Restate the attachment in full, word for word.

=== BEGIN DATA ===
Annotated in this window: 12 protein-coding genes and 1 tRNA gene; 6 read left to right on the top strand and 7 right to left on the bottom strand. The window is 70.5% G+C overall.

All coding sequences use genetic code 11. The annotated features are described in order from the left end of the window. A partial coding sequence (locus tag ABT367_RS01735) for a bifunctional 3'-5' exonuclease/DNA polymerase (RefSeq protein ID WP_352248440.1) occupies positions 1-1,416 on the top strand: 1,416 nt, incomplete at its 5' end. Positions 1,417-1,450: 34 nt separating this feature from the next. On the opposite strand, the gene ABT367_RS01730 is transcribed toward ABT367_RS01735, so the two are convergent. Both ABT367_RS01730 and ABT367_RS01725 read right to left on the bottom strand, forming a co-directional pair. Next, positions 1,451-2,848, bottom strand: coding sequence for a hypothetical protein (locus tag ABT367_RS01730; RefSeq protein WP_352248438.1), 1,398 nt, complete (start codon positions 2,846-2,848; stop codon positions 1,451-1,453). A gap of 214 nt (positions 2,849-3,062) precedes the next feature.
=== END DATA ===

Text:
Annotated in this window: 12 protein-coding genes and 1 tRNA gene; 6 read left to right on the top strand and 7 right to left on the bottom strand. The window is 70.5% G+C overall.

All coding sequences use genetic code 11. The annotated features are described in order from the left end of the window. A partial coding sequence (locus tag ABT367_RS01735) for a bifunctional 3'-5' exonuclease/DNA polymerase (RefSeq protein ID WP_352248440.1) occupies positions 1-1,416 on the top strand: 1,416 nt, incomplete at its 5' end. Positions 1,417-1,450: 34 nt separating this feature from the next. On the opposite strand, the gene ABT367_RS01730 is transcribed toward ABT367_RS01735, so the two are convergent. Both ABT367_RS01730 and ABT367_RS01725 read right to left on the bottom strand, forming a co-directional pair. Next, positions 1,451-2,848, bottom strand: coding sequence for a hypothetical protein (locus tag ABT367_RS01730; RefSeq protein WP_352248438.1), 1,398 nt, complete (start codon positions 2,846-2,848; stop codon positions 1,451-1,453). A gap of 214 nt (positions 2,849-3,062) precedes the next feature.